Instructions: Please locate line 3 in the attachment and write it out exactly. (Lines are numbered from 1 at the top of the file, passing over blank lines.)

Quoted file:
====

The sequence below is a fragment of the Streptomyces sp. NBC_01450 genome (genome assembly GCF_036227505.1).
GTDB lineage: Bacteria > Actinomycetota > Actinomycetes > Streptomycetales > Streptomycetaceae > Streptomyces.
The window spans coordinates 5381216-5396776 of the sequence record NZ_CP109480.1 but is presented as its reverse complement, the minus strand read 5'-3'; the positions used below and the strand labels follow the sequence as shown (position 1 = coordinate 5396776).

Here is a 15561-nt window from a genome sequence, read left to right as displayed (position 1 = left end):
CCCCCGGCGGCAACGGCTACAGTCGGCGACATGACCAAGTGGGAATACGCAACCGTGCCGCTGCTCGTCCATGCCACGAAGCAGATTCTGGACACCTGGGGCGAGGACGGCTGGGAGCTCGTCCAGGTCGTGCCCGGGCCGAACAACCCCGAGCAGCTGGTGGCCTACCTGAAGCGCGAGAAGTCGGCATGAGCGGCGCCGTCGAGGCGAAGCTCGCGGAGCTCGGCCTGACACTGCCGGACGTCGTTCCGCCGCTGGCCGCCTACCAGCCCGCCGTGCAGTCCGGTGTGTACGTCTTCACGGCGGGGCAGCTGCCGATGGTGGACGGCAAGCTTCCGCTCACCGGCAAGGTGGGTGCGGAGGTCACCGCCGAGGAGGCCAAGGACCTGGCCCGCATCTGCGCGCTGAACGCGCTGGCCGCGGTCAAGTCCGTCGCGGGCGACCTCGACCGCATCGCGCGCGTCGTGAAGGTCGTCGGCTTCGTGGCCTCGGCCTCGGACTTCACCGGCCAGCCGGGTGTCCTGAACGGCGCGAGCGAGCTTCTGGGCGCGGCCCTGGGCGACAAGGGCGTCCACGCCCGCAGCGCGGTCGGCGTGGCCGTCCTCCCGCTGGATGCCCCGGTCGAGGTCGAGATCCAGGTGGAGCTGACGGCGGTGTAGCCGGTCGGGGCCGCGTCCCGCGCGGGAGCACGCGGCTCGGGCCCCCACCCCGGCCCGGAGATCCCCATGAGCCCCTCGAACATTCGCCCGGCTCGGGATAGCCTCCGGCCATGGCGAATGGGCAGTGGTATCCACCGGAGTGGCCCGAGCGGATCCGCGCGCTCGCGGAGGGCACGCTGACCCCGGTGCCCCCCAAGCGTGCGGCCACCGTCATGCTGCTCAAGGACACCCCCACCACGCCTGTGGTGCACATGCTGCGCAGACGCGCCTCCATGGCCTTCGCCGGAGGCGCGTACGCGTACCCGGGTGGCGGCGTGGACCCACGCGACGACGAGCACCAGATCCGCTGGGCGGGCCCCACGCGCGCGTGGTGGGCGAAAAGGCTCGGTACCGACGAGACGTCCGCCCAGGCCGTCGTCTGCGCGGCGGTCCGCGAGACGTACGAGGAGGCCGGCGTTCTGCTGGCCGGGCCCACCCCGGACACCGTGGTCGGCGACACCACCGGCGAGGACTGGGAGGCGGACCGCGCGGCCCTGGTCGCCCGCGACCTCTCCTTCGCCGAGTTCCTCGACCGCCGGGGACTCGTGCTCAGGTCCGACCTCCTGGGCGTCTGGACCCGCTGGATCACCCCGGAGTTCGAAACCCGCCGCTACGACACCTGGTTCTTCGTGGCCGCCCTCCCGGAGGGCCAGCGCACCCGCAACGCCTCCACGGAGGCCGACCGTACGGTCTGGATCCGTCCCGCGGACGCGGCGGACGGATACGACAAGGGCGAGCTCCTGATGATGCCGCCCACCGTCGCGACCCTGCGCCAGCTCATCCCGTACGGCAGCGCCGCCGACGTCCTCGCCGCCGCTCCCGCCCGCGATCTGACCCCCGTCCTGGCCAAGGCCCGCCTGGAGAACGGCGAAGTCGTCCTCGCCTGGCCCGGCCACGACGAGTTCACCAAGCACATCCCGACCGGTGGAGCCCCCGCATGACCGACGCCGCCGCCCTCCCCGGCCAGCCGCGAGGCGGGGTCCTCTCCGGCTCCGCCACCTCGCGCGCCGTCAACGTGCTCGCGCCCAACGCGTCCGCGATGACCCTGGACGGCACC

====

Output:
The window spans coordinates 5381216-5396776 of the sequence record NZ_CP109480.1 but is presented as its reverse complement, the minus strand read 5'-3'; the positions used below and the strand labels follow the sequence as shown (position 1 = coordinate 5396776).